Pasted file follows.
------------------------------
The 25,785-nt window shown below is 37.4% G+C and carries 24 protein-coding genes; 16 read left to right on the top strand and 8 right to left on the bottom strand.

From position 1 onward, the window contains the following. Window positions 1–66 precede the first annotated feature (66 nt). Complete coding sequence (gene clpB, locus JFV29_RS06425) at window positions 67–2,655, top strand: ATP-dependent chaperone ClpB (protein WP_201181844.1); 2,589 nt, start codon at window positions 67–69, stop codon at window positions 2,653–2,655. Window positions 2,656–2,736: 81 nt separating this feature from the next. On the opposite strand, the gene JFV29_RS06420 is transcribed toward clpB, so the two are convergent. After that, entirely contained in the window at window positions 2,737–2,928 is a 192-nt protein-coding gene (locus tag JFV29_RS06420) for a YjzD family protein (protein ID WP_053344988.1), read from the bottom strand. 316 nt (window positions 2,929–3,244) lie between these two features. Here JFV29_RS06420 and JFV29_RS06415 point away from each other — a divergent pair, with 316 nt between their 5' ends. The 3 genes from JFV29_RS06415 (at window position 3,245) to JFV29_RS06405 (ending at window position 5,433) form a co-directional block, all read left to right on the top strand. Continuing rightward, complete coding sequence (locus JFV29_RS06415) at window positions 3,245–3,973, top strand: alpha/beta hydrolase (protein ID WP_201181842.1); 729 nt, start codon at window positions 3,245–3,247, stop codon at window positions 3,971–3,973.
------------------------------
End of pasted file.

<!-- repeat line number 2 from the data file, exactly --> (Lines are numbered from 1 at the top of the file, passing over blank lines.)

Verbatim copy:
From position 1 onward, the window contains the following. Window positions 1–66 precede the first annotated feature (66 nt). Complete coding sequence (gene clpB, locus JFV29_RS06425) at window positions 67–2,655, top strand: ATP-dependent chaperone ClpB (protein WP_201181844.1); 2,589 nt, start codon at window positions 67–69, stop codon at window positions 2,653–2,655. Window positions 2,656–2,736: 81 nt separating this feature from the next. On the opposite strand, the gene JFV29_RS06420 is transcribed toward clpB, so the two are convergent. After that, entirely contained in the window at window positions 2,737–2,928 is a 192-nt protein-coding gene (locus tag JFV29_RS06420) for a YjzD family protein (protein ID WP_053344988.1), read from the bottom strand. 316 nt (window positions 2,929–3,244) lie between these two features. Here JFV29_RS06420 and JFV29_RS06415 point away from each other — a divergent pair, with 316 nt between their 5' ends. The 3 genes from JFV29_RS06415 (at window position 3,245) to JFV29_RS06405 (ending at window position 5,433) form a co-directional block, all read left to right on the top strand. Continuing rightward, complete coding sequence (locus JFV29_RS06415) at window positions 3,245–3,973, top strand: alpha/beta hydrolase (protein ID WP_201181842.1); 729 nt, start codon at window positions 3,245–3,247, stop codon at window positions 3,971–3,973.